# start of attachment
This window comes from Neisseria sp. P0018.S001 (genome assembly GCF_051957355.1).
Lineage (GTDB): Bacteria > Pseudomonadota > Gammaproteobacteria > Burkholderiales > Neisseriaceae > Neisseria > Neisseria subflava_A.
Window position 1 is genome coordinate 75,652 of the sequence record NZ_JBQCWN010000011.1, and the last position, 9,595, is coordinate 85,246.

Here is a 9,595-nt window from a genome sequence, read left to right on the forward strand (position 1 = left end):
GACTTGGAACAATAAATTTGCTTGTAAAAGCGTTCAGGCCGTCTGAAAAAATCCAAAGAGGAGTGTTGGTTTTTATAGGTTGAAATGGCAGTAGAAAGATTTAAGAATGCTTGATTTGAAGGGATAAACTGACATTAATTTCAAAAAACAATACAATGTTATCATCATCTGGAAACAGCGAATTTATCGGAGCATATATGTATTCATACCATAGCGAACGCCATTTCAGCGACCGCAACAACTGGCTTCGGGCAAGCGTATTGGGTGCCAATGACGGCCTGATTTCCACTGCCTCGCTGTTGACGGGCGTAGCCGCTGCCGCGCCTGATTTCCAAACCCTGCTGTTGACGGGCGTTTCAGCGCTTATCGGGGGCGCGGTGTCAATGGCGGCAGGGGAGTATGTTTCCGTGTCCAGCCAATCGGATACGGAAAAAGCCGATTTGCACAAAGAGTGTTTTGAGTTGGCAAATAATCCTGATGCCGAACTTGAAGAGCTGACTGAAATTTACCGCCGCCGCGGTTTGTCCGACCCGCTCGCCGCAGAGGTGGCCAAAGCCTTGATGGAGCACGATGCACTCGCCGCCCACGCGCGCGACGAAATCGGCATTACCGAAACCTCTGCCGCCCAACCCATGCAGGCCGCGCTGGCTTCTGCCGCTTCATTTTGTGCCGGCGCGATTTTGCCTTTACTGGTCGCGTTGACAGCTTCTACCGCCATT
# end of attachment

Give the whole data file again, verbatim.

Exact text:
This window comes from Neisseria sp. P0018.S001 (genome assembly GCF_051957355.1).
Lineage (GTDB): Bacteria > Pseudomonadota > Gammaproteobacteria > Burkholderiales > Neisseriaceae > Neisseria > Neisseria subflava_A.
Window position 1 is genome coordinate 75,652 of the sequence record NZ_JBQCWN010000011.1, and the last position, 9,595, is coordinate 85,246.

Here is a 9,595-nt window from a genome sequence, read left to right on the forward strand (position 1 = left end):
GACTTGGAACAATAAATTTGCTTGTAAAAGCGTTCAGGCCGTCTGAAAAAATCCAAAGAGGAGTGTTGGTTTTTATAGGTTGAAATGGCAGTAGAAAGATTTAAGAATGCTTGATTTGAAGGGATAAACTGACATTAATTTCAAAAAACAATACAATGTTATCATCATCTGGAAACAGCGAATTTATCGGAGCATATATGTATTCATACCATAGCGAACGCCATTTCAGCGACCGCAACAACTGGCTTCGGGCAAGCGTATTGGGTGCCAATGACGGCCTGATTTCCACTGCCTCGCTGTTGACGGGCGTAGCCGCTGCCGCGCCTGATTTCCAAACCCTGCTGTTGACGGGCGTTTCAGCGCTTATCGGGGGCGCGGTGTCAATGGCGGCAGGGGAGTATGTTTCCGTGTCCAGCCAATCGGATACGGAAAAAGCCGATTTGCACAAAGAGTGTTTTGAGTTGGCAAATAATCCTGATGCCGAACTTGAAGAGCTGACTGAAATTTACCGCCGCCGCGGTTTGTCCGACCCGCTCGCCGCAGAGGTGGCCAAAGCCTTGATGGAGCACGATGCACTCGCCGCCCACGCGCGCGACGAAATCGGCATTACCGAAACCTCTGCCGCCCAACCCATGCAGGCCGCGCTGGCTTCTGCCGCTTCATTTTGTGCCGGCGCGATTTTGCCTTTACTGGTCGCGTTGACAGCTTCTACCGCCATT